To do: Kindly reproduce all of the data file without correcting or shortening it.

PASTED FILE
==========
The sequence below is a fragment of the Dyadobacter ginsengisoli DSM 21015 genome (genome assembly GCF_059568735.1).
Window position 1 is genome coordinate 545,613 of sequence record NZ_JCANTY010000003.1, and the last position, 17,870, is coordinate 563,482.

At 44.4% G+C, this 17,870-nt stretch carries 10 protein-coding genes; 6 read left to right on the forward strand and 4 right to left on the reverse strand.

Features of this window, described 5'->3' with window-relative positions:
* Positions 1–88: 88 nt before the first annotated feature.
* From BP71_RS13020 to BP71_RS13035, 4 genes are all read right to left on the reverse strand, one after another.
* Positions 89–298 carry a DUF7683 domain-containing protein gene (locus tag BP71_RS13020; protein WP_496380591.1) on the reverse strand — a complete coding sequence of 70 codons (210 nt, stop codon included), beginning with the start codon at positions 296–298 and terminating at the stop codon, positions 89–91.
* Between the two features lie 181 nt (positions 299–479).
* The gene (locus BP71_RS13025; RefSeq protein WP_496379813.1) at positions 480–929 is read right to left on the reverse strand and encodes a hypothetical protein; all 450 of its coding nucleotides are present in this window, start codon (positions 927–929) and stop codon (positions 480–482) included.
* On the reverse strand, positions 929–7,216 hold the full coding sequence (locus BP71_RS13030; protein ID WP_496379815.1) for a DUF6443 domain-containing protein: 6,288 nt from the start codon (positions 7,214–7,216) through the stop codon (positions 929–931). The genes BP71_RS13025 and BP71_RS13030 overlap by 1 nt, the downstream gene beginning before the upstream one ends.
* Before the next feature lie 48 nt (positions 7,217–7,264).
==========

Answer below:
The sequence below is a fragment of the Dyadobacter ginsengisoli DSM 21015 genome (genome assembly GCF_059568735.1).
Window position 1 is genome coordinate 545,613 of sequence record NZ_JCANTY010000003.1, and the last position, 17,870, is coordinate 563,482.

At 44.4% G+C, this 17,870-nt stretch carries 10 protein-coding genes; 6 read left to right on the forward strand and 4 right to left on the reverse strand.

Features of this window, described 5'->3' with window-relative positions:
* Positions 1–88: 88 nt before the first annotated feature.
* From BP71_RS13020 to BP71_RS13035, 4 genes are all read right to left on the reverse strand, one after another.
* Positions 89–298 carry a DUF7683 domain-containing protein gene (locus tag BP71_RS13020; protein WP_496380591.1) on the reverse strand — a complete coding sequence of 70 codons (210 nt, stop codon included), beginning with the start codon at positions 296–298 and terminating at the stop codon, positions 89–91.
* Between the two features lie 181 nt (positions 299–479).
* The gene (locus BP71_RS13025; RefSeq protein WP_496379813.1) at positions 480–929 is read right to left on the reverse strand and encodes a hypothetical protein; all 450 of its coding nucleotides are present in this window, start codon (positions 927–929) and stop codon (positions 480–482) included.
* On the reverse strand, positions 929–7,216 hold the full coding sequence (locus BP71_RS13030; protein ID WP_496379815.1) for a DUF6443 domain-containing protein: 6,288 nt from the start codon (positions 7,214–7,216) through the stop codon (positions 929–931). The genes BP71_RS13025 and BP71_RS13030 overlap by 1 nt, the downstream gene beginning before the upstream one ends.
* Before the next feature lie 48 nt (positions 7,217–7,264).